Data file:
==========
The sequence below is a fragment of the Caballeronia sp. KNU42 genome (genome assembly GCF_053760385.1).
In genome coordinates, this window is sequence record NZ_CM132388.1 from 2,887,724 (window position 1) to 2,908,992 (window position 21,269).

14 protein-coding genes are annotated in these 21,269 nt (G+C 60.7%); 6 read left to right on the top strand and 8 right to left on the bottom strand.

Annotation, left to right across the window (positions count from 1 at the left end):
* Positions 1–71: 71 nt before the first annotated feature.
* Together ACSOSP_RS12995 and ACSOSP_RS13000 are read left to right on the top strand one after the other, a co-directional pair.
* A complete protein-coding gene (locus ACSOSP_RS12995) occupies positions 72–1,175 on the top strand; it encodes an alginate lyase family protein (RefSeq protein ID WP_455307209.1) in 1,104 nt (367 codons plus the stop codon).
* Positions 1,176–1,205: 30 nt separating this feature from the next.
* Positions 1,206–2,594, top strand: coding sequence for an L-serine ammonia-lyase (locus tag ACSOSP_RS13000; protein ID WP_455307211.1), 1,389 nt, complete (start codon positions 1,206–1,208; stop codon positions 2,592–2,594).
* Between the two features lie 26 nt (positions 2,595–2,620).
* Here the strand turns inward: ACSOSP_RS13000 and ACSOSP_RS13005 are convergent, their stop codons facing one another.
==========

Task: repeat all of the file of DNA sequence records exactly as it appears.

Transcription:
The sequence below is a fragment of the Caballeronia sp. KNU42 genome (genome assembly GCF_053760385.1).
In genome coordinates, this window is sequence record NZ_CM132388.1 from 2,887,724 (window position 1) to 2,908,992 (window position 21,269).

14 protein-coding genes are annotated in these 21,269 nt (G+C 60.7%); 6 read left to right on the top strand and 8 right to left on the bottom strand.

Annotation, left to right across the window (positions count from 1 at the left end):
* Positions 1–71: 71 nt before the first annotated feature.
* Together ACSOSP_RS12995 and ACSOSP_RS13000 are read left to right on the top strand one after the other, a co-directional pair.
* A complete protein-coding gene (locus ACSOSP_RS12995) occupies positions 72–1,175 on the top strand; it encodes an alginate lyase family protein (RefSeq protein ID WP_455307209.1) in 1,104 nt (367 codons plus the stop codon).
* Positions 1,176–1,205: 30 nt separating this feature from the next.
* Positions 1,206–2,594, top strand: coding sequence for an L-serine ammonia-lyase (locus tag ACSOSP_RS13000; protein ID WP_455307211.1), 1,389 nt, complete (start codon positions 1,206–1,208; stop codon positions 2,592–2,594).
* Between the two features lie 26 nt (positions 2,595–2,620).
* Here the strand turns inward: ACSOSP_RS13000 and ACSOSP_RS13005 are convergent, their stop codons facing one another.